NASA suspends launch of its first space shuttle service to the ISS

The three amateur astronauts itching to visit the International Space Station (ISS) will have to wait a little longer than expected after NASA changed the launch date of the mission from the end of February to the end of March.

Texas-based Axiom Space – the organizer of what will be NASA’s first space shuttle mission to the ISS – said the mission is focused on March 31 due to “additional aircraft preparations and space traffic, ”Suggesting other airlines will be on the way around. ISS to the end of February and the beginning of March.

Ax-1, the first ever private astronaut mission to the @Space_Station, is now targeting a launch March 31 due to additional spacecraft preparations & amp; traffic station. The multinational crew will do science, outreach, & amp; business activities during their 8 days on the ISS. pic.twitter.com/s9qsnS7gE8

& mdash; Site Axiom (@Axiom_Space) March 20, 2022

The Ax-1 space mission – or the “private astronaut” mission as NASA wants to call it – will run for about a week and will be staffed by Canadian investor and philanthropist Mark Pathy, American entrepreneur Larry Connor, and former Israeli Air Force pilot Eytan Stibbe. Former NASA astronaut Michael López-Alegría will complete the mission, flying as the mission director.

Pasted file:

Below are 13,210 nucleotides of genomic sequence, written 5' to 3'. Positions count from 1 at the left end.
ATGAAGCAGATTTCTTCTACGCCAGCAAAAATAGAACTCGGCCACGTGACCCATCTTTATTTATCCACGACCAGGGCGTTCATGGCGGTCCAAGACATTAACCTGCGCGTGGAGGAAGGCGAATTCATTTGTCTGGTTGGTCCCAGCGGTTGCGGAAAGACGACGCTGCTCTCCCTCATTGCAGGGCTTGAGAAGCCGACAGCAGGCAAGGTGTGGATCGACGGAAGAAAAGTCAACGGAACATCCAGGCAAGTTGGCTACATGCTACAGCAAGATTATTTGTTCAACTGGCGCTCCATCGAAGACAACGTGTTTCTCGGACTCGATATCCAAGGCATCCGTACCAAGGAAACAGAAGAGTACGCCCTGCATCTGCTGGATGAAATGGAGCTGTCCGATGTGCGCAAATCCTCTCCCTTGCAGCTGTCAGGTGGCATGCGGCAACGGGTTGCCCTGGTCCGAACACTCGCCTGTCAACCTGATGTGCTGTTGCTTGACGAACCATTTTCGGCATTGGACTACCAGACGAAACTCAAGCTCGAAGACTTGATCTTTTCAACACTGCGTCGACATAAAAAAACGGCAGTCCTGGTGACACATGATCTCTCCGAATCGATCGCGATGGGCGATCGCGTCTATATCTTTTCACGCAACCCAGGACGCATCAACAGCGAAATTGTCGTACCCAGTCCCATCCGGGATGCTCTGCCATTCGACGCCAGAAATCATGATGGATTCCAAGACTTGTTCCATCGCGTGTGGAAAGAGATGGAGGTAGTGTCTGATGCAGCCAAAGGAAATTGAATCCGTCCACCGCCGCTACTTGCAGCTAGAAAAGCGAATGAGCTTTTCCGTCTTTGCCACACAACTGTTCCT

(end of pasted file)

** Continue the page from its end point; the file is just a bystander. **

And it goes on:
The Ax-1 will use the SpaceX Falcon 9 rocket to launch the pilots into space, including a Crew Dragon aircraft capable of transporting four crew members to and from the ISS.

Pathy, Connor, and Stibbe are reported to have paid around $ 55 million each for a field trip, during which they will work on research and possible projects with related projects health.

The mission is part of a plan by NASA and its Russian ally, Roscosmos, to fund ISS in order to raise money while at the same time expanding space for private individuals, albeit very wealthy.

While Ax-1 will be NASA’s first experience of managing a space mission, Roscosmos has been performing similar missions on and off for years.

His most recent cruise was in December when he used a Soyuz plane to take off two Japanese tourist sites to the ISS, with shoes back to Earth after 12 days in space.

American Dennis Tito became the first private citizen to arrive at the site in 2001 after paying a reported $ 20 million flight to the ISS on a Soyuz flight.

SpaceX can also expand its orbital spacecraft that send amateur astronauts to space for several days but which does not stop at the space station. The first such mission took place last September when he sent four private citizens into orbit for three days in a Dragon spacecraft crew.

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